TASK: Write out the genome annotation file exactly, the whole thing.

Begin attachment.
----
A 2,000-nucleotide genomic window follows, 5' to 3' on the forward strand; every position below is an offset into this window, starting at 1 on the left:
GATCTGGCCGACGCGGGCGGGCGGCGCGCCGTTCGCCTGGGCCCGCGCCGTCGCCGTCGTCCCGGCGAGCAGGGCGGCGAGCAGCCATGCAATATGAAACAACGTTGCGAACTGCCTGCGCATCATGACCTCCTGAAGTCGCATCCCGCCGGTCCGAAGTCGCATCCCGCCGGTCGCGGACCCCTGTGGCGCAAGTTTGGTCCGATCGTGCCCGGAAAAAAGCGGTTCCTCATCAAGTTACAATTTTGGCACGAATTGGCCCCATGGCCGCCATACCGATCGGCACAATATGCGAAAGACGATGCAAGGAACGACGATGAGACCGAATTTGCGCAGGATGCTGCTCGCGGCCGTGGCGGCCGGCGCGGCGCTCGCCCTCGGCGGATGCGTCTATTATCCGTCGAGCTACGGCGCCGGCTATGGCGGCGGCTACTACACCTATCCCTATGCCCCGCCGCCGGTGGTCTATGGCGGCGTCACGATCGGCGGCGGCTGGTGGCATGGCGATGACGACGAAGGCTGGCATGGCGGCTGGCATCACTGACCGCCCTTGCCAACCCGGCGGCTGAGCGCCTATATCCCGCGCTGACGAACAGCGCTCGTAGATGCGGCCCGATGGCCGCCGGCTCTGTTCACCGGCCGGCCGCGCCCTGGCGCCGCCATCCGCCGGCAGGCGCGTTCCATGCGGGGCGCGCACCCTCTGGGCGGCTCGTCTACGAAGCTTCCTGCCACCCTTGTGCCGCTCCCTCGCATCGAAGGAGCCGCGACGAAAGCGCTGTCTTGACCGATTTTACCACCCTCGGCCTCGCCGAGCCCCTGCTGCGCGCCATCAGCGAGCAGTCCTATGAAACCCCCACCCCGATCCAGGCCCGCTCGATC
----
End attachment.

A 2,000-nucleotide genomic window follows, 5' to 3' on the forward strand; every position below is an offset into this window, starting at 1 on the left:
GATCTGGCCGACGCGGGCGGGCGGCGCGCCGTTCGCCTGGGCCCGCGCCGTCGCCGTCGTCCCGGCGAGCAGGGCGGCGAGCAGCCATGCAATATGAAACAACGTTGCGAACTGCCTGCGCATCATGACCTCCTGAAGTCGCATCCCGCCGGTCCGAAGTCGCATCCCGCCGGTCGCGGACCCCTGTGGCGCAAGTTTGGTCCGATCGTGCCCGGAAAAAAGCGGTTCCTCATCAAGTTACAATTTTGGCACGAATTGGCCCCATGGCCGCCATACCGATCGGCACAATATGCGAAAGACGATGCAAGGAACGACGATGAGACCGAATTTGCGCAGGATGCTGCTCGCGGCCGTGGCGGCCGGCGCGGCGCTCGCCCTCGGCGGATGCGTCTATTATCCGTCGAGCTACGGCGCCGGCTATGGCGGCGGCTACTACACCTATCCCTATGCCCCGCCGCCGGTGGTCTATGGCGGCGTCACGATCGGCGGCGGCTGGTGGCATGGCGATGACGACGAAGGCTGGCATGGCGGCTGGCATCACTGACCGCCCTTGCCAACCCGGCGGCTGAGCGCCTATATCCCGCGCTGACGAACAGCGCTCGTAGATGCGGCCCGATGGCCGCCGGCTCTGTTCACCGGCCGGCCGCGCCCTGGCGCCGCCATCCGCCGGCAGGCGCGTTCCATGCGGGGCGCGCACCCTCTGGGCGGCTCGTCTACGAAGCTTCCTGCCACCCTTGTGCCGCTCCCTCGCATCGAAGGAGCCGCGACGAAAGCGCTGTCTTGACCGATTTTACCACCCTCGGCCTCGCCGAGCCCCTGCTGCGCGCCATCAGCGAGCAGTCCTATGAAACCCCCACCCCGATCCAGGCCCGCTCGATC